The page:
Very probably, not all of the participants within the movement understood what the demands of the movement were, what the CSSTA was, or why they opposed the CSSTA. It is not always that all participants have a complete understanding as to why they participating in the movement. Sometimes participants opposed the CSSTA out of a basic sense of right and wrong far moreso than because they knew all the provisions of the trade agreement or what it’s pros and cons would be.
Nevertheless, this is not anything against the movement either. Rather, it is inherently a part of political participation in a mass movement that not all individuals have a complete and total knowledge of why they are compelled to take certain action in order to stand for something or to oppose something. The same is true of politics writ large. In voting for a political candidate over another or opposing a political candidate, after all, probably most voters have not drawn up a table of the pros and cons of supporting one candidate or another or do not have fully fleshed out reasons as to why they may support one candidate but oppose another. Indeed, some question whether the CSSTA was important at all, or whether the agreement really would have had the effects some claimed.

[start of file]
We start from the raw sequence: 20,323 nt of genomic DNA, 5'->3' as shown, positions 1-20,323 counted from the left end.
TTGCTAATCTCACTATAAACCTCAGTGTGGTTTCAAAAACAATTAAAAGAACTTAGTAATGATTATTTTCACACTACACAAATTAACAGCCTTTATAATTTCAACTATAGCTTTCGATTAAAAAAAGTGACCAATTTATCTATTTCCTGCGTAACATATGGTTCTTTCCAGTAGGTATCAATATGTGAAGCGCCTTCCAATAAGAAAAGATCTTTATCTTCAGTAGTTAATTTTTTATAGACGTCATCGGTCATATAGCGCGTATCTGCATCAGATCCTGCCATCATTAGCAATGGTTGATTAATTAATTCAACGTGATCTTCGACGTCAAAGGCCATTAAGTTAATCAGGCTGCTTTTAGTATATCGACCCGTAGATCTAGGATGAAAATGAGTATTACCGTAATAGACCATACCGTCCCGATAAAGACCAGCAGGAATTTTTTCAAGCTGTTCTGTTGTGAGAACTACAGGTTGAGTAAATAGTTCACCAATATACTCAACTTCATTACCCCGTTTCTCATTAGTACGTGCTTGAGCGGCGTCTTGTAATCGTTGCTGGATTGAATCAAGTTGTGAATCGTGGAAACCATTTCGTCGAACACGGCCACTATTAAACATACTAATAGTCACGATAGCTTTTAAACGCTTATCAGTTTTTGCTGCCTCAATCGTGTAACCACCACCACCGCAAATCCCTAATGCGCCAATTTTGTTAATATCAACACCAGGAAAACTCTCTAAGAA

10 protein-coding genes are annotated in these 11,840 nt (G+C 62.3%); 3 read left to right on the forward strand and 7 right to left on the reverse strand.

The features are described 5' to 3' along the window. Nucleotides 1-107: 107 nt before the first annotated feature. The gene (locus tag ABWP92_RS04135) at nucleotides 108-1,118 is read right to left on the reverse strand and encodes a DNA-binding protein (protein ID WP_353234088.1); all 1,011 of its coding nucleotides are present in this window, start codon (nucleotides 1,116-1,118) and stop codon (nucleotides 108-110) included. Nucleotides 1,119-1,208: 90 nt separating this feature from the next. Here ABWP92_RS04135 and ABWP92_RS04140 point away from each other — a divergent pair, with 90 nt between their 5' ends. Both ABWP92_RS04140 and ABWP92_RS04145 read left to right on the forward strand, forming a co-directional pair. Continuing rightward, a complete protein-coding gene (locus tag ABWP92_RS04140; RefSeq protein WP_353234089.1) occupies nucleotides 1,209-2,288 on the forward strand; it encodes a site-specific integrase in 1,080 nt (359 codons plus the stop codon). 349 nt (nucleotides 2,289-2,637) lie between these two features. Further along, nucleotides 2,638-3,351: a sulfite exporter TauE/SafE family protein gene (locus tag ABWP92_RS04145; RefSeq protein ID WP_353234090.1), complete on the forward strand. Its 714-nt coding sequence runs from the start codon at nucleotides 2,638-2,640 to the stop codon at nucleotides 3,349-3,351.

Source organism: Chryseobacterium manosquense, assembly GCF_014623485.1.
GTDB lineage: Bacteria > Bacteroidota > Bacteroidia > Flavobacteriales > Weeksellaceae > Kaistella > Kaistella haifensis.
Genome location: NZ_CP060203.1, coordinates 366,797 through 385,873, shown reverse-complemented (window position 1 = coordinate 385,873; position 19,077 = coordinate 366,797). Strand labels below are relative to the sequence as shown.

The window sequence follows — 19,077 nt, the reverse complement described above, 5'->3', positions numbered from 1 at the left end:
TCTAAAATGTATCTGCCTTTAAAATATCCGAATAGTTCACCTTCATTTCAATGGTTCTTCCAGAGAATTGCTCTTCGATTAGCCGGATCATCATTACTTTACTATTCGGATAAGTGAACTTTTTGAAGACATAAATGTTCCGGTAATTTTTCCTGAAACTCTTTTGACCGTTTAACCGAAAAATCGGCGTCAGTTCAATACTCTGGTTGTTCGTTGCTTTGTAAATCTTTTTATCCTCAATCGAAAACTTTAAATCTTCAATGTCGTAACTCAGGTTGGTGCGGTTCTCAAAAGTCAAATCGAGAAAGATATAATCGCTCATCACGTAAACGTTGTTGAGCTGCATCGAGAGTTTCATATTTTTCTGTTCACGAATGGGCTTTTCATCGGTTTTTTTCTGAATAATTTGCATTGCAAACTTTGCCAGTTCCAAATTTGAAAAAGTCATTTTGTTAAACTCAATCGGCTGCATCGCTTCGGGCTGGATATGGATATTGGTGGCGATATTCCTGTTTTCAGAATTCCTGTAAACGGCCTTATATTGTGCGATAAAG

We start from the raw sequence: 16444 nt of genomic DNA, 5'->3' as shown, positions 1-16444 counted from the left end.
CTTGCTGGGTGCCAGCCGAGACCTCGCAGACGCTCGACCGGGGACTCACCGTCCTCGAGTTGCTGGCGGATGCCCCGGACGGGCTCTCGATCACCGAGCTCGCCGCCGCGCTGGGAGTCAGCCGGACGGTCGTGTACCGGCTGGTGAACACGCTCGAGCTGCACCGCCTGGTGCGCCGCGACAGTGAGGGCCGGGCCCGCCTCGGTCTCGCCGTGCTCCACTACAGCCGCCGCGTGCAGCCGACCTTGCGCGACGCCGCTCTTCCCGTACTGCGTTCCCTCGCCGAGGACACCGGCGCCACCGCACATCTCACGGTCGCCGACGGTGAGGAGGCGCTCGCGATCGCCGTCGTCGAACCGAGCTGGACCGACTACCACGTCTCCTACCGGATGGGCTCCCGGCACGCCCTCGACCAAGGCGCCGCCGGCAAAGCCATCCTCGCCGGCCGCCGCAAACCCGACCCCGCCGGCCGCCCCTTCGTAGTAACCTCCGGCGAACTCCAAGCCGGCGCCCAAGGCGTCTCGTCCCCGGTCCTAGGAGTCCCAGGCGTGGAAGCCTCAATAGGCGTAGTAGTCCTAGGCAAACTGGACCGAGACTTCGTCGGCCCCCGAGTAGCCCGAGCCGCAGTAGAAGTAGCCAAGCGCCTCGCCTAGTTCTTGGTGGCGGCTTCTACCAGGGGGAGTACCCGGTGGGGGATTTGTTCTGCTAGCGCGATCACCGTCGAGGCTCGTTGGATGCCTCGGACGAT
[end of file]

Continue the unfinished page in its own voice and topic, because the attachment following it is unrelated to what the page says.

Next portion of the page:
For many, it may be that the single issue of the CSSTA came to stand in for a large host of issues regarding Taiwanese identity, the efforts of the KMT to facilitate the political unification of Taiwan and China through economic means, and the poor economic conditions facing Taiwanese young people today, all at once.
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